This is the second week of Advent, a season of waiting and wanting. This special time lasts only four weeks, ending the week of Christmas Eve and Christmas.
Advent simply means “the coming.”
This morning we will be thinking about the next marker of that new world by focusing on the idea of peace. Peace might simply mean the absence of war, but our faith calls for more than that.
Peace in the Christian tradition implies not just a ceasing of hostilities, but also a building of relationship and connection that surpasses all understanding.
It’s a big challenge and one that can only be met through the work and life of Jesus the Christ, who we call the King of Kings.
A central message of the Advent season is this expected new relationship, which helps to heal all the people of the world and, indeed, all of creation.
Do you find this a powerful challenge?
I know I do, especially, in our current environment, which seems to delight in finding reasons for difference and separation instead of reconciliation and relationship.
While you are waiting, I would invite you to consider what sort of leader would be needed to bring such a change into this world? What sort of power would they have? What tools would they use?
This week: pray for the leaders in your life.
This is the first week of Advent, a season of waiting and wanting, which begins our church year. Advent lasts only four weeks, ending the week of Christmas and Christmas Eve.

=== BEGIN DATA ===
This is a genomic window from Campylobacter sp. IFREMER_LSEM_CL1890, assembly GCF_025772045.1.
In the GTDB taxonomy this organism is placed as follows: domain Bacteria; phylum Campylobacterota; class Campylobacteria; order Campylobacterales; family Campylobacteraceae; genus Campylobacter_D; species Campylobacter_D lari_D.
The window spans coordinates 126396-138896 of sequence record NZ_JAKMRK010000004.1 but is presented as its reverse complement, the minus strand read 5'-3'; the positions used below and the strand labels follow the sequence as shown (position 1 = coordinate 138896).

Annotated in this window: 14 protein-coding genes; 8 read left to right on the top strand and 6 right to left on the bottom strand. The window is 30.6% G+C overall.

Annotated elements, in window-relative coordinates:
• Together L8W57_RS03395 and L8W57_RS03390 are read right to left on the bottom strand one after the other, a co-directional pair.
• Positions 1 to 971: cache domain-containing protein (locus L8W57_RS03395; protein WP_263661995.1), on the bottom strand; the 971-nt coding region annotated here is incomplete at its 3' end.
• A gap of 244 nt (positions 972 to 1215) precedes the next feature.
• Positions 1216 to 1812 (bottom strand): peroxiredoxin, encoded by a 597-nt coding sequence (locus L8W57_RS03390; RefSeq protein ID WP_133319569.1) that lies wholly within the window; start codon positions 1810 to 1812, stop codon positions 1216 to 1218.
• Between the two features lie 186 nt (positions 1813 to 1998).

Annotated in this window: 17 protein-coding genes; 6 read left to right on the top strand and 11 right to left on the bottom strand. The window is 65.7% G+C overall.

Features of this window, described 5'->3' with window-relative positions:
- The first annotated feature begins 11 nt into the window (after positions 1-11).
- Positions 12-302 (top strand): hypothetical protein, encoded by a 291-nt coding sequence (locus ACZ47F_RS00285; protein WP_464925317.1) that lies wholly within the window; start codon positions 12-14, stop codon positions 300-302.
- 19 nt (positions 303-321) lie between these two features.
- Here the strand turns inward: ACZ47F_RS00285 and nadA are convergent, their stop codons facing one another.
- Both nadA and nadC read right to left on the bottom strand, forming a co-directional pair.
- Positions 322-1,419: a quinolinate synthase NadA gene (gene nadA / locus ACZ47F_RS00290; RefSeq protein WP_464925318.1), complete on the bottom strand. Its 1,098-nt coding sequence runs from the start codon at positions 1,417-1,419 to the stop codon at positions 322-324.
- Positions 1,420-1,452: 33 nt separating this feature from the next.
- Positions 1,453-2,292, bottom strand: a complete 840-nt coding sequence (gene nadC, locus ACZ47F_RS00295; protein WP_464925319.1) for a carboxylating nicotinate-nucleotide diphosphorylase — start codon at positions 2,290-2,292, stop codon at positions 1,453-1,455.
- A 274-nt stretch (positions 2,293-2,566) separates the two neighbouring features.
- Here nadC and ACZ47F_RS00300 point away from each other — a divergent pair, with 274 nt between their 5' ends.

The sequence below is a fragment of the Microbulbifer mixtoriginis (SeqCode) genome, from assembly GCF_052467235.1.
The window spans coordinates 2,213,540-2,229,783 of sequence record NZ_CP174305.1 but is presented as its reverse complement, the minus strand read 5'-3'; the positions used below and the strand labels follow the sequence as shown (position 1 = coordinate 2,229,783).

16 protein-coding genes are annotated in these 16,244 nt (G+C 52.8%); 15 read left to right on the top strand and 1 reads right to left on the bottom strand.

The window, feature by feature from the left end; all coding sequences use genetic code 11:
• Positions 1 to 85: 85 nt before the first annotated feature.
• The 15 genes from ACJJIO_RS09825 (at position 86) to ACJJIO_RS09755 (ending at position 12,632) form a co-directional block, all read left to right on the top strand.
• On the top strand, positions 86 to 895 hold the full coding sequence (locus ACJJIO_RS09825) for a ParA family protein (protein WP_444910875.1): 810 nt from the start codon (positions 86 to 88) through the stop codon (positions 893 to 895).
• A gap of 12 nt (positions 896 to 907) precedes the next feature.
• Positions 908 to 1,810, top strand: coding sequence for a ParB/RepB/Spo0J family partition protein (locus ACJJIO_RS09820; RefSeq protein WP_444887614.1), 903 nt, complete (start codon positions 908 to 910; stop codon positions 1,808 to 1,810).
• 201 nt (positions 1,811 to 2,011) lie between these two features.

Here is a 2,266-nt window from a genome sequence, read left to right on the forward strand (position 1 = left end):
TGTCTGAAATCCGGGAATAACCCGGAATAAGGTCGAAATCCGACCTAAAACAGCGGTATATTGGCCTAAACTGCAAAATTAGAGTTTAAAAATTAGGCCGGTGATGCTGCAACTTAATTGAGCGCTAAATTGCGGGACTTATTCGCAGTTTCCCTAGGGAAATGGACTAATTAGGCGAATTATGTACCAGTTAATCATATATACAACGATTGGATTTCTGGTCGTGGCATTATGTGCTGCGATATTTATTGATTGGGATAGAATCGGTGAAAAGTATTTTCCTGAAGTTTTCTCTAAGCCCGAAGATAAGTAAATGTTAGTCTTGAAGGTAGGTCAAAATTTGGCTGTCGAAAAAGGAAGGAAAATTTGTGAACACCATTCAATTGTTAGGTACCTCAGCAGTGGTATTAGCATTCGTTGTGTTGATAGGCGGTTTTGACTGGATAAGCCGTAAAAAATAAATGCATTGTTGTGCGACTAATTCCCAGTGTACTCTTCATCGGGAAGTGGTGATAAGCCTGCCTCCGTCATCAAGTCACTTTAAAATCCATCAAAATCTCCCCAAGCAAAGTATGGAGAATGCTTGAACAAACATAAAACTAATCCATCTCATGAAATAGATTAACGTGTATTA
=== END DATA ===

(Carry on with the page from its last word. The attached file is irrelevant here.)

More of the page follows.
Before that, we will hear beginning this morning, a story both very familiar and very odd. This story begins during a time long ago, so long ago some would say the Earth was not yet formed and a first light had yet to dawn.
Others would place the beginning of this story to a time when a group of slaves rebelled and took to wandering the deserts seeking the Promised Land.
Still others might trace the beginnings of this story to the hope that those people heard in the ways of an active God, a God that took special care of God’s people.
For us, perhaps, the story that we begin again this year, started in our own life with some of the magic of the Christmas season. Perhaps, it began long ago, when you learned some of the words to hymns and carols you now know by hear.
Perhaps, it began, when you learned that Christmas was a special time, because something special happens.
Or just perhaps, you are still waiting for that Christmas to really come into your life. Still waiting for the promises that you hoped God would bring: the blessings, the new life, the rebirth of old life.
Pick a starting point this morning. Pick a place to stand
And, then, be prepared to begin the walk home again.